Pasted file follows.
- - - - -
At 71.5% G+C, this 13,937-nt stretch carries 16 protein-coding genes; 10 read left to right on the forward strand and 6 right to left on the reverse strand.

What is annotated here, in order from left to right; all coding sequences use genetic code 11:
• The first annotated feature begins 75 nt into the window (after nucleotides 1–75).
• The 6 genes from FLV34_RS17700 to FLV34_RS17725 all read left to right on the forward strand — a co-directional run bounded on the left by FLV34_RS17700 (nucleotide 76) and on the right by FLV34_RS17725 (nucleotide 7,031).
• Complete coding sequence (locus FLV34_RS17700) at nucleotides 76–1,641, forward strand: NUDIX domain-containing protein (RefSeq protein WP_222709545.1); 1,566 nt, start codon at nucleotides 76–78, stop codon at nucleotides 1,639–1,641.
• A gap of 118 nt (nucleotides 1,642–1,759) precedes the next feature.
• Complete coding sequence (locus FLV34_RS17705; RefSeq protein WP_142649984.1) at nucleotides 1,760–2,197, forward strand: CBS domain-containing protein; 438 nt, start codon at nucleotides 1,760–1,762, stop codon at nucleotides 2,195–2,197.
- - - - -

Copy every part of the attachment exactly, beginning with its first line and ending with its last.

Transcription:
At 71.5% G+C, this 13,937-nt stretch carries 16 protein-coding genes; 10 read left to right on the forward strand and 6 right to left on the reverse strand.

What is annotated here, in order from left to right; all coding sequences use genetic code 11:
• The first annotated feature begins 75 nt into the window (after nucleotides 1–75).
• The 6 genes from FLV34_RS17700 to FLV34_RS17725 all read left to right on the forward strand — a co-directional run bounded on the left by FLV34_RS17700 (nucleotide 76) and on the right by FLV34_RS17725 (nucleotide 7,031).
• Complete coding sequence (locus FLV34_RS17700) at nucleotides 76–1,641, forward strand: NUDIX domain-containing protein (RefSeq protein WP_222709545.1); 1,566 nt, start codon at nucleotides 76–78, stop codon at nucleotides 1,639–1,641.
• A gap of 118 nt (nucleotides 1,642–1,759) precedes the next feature.
• Complete coding sequence (locus FLV34_RS17705; RefSeq protein WP_142649984.1) at nucleotides 1,760–2,197, forward strand: CBS domain-containing protein; 438 nt, start codon at nucleotides 1,760–1,762, stop codon at nucleotides 2,195–2,197.